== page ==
Dedicated to the Holy Cross Softball class of 2016: Colleen Ahern, Kelsey Christensen, Gen Durham, Becky Geddes, Emily Jarvis, Sarah Kane, and Hailey Mullen.
To my girls:
I want to write to you to tell you about one thing that I was not prepared for upon graduating college.
You have not experienced it yet, but upon the turn of your tassel, you will all enter and begin contributing to something I’ll call Noise. Noise is a combination of many things, but before I describe it, you need to understand that you are a part of it.
Noise is the collection of people’s thoughts, actions, and habits popularized and glamorized by our culture that advocate for a disconnected existence. Noise is a focus on the material, the immediate, and the perceived. It is characterized by skepticism that what we do here on Earth has consequences, let alone actually matters.
Think of noise as smartphone addiction, mass accumulation of personal wealth and property, consumerism, overt and obsessive concern over celebrity, and shameless self-promotion. Noise is the triumph of “things” over all else.
Noise often attempts to drown out meaningful understanding of our world in order to replace it with mindless inoculation to reality. This mindlessness breeds a disdain for anything that makes us actually think, and an affinity for distancing ourselves from the gritty realities of life that often expose our flaws, insecurities, and existential ignorance. Because of this, Noise also distances us from those who need advocates. It blinds us from people and things who are not like “us.” Whoever us is.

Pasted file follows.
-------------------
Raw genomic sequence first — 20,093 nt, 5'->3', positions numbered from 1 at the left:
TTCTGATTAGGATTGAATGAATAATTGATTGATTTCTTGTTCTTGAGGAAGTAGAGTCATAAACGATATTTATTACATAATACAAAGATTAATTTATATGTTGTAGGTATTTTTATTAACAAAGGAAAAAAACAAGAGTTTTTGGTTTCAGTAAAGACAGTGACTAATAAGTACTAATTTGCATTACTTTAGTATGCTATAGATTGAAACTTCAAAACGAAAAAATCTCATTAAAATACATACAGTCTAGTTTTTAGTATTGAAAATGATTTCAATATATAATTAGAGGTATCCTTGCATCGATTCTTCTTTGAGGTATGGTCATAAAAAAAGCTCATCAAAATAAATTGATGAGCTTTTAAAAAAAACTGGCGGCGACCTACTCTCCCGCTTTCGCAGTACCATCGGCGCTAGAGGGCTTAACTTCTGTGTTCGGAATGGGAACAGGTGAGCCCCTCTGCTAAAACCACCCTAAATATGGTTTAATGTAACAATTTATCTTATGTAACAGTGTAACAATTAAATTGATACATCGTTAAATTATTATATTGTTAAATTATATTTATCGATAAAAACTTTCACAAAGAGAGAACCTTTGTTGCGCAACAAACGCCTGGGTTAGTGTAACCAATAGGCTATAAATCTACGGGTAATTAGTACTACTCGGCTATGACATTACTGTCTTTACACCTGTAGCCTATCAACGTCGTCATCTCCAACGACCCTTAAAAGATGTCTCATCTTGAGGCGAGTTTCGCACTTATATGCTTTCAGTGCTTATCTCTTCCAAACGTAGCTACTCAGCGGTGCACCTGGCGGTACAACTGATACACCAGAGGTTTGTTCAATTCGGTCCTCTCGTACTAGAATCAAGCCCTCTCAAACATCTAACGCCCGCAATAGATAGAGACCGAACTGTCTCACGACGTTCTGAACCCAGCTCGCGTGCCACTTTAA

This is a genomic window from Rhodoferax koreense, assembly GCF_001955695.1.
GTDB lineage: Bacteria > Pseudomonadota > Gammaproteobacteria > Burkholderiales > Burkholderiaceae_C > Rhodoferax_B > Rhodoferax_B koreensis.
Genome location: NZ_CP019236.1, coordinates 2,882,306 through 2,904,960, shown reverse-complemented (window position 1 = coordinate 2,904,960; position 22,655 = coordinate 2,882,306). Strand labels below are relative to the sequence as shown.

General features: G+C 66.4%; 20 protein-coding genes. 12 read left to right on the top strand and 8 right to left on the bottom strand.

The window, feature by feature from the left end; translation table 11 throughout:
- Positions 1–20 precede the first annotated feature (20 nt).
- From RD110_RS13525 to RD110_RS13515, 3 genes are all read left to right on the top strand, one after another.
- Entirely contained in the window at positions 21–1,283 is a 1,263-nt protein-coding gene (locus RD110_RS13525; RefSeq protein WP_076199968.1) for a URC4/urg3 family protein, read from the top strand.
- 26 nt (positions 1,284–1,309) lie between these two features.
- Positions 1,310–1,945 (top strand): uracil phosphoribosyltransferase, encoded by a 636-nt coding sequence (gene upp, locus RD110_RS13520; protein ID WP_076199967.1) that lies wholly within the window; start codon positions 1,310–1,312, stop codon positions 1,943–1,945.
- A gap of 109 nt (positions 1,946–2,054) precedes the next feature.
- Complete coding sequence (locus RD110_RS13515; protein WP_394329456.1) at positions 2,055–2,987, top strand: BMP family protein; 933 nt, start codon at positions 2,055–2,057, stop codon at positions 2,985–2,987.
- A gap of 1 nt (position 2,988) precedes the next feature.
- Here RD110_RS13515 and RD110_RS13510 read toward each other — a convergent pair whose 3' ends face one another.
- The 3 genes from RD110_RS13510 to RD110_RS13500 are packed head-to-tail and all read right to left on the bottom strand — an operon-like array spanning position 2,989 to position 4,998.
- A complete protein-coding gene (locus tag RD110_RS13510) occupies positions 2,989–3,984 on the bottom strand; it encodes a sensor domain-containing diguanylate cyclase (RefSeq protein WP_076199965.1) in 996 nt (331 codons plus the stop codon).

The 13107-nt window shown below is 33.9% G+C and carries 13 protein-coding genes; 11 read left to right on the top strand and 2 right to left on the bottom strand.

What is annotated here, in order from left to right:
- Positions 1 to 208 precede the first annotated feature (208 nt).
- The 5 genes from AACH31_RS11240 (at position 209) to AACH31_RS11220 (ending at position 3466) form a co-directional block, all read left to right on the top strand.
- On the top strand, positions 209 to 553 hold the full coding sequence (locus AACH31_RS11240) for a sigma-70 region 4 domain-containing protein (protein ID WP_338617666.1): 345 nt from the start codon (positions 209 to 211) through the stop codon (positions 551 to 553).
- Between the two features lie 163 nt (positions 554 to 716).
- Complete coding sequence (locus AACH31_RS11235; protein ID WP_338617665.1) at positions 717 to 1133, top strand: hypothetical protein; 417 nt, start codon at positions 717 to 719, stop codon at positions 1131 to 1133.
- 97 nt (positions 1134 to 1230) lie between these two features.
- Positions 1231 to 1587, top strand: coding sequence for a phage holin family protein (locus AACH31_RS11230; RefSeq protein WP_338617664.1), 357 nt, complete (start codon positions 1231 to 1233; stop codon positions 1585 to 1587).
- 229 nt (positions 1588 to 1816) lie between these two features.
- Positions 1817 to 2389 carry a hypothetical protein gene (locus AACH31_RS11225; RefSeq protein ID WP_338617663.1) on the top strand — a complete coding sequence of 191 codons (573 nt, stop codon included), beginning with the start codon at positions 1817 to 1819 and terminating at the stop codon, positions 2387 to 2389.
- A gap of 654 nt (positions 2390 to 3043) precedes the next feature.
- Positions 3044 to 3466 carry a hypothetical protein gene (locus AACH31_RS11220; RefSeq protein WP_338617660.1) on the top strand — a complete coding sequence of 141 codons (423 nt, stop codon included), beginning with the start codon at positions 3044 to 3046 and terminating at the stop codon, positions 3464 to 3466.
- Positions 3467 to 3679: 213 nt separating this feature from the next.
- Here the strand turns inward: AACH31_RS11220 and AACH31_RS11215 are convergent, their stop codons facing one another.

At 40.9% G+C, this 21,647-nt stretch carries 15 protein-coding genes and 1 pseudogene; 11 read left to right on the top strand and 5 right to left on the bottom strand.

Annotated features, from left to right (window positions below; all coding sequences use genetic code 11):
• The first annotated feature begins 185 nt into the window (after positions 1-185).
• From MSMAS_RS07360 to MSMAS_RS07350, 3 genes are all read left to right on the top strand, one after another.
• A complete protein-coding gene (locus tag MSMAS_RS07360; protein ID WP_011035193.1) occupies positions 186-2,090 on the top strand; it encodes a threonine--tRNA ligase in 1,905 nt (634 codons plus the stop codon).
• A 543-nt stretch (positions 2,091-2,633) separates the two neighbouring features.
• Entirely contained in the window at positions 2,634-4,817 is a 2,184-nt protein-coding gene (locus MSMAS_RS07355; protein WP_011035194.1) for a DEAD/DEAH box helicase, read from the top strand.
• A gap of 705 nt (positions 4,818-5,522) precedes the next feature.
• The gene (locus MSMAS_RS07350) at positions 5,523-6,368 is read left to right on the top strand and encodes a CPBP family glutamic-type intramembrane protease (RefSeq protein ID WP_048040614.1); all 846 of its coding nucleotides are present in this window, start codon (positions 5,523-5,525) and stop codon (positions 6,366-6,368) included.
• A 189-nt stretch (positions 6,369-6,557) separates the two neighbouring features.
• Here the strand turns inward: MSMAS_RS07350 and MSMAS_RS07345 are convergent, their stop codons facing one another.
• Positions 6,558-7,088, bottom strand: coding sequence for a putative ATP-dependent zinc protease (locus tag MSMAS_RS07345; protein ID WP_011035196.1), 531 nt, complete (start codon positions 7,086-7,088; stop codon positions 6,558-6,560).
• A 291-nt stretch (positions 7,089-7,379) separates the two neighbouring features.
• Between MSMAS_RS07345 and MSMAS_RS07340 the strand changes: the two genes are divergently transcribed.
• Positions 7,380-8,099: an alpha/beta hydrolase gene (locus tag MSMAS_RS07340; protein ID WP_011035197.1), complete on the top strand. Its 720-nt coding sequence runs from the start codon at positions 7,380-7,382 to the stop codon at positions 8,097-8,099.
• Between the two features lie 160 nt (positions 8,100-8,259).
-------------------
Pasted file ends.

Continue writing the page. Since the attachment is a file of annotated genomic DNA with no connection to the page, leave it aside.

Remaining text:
That is to say, Noise takes us far away from what it means to be human.
At first, you may not hear your contribution to Noise, because Noise is not composed solely of voice. Noise is also composed of action, and absence of action.
You will contribute to that Noise. You will say things you will regret, and people will say things to you that they will regret. You will also not say things when you need to. You will forget birthdays. You will use busy-ness and exhaustion as excuses for more than you can imagine. Right now, you probably doubt that you will. But if and when life goes unchecked, you will.
Noise will also convince you to hold fast to the idea that everything is a competition. It will highlight the success of others and draw you further into an existence solely concerned with yourself if you let it. This is exactly what Noise will urge you to think: that amongst the billions of people in this world, you matter and you deserve the most. Never forget that you matter; however, resist the temptation that you are the only one who feels the consequences of your actions.
Noise will deny you the distinctly human privilege of taking responsibility for the world that you find yourself in. You cannot take responsibility for what you refuse to acknowledge.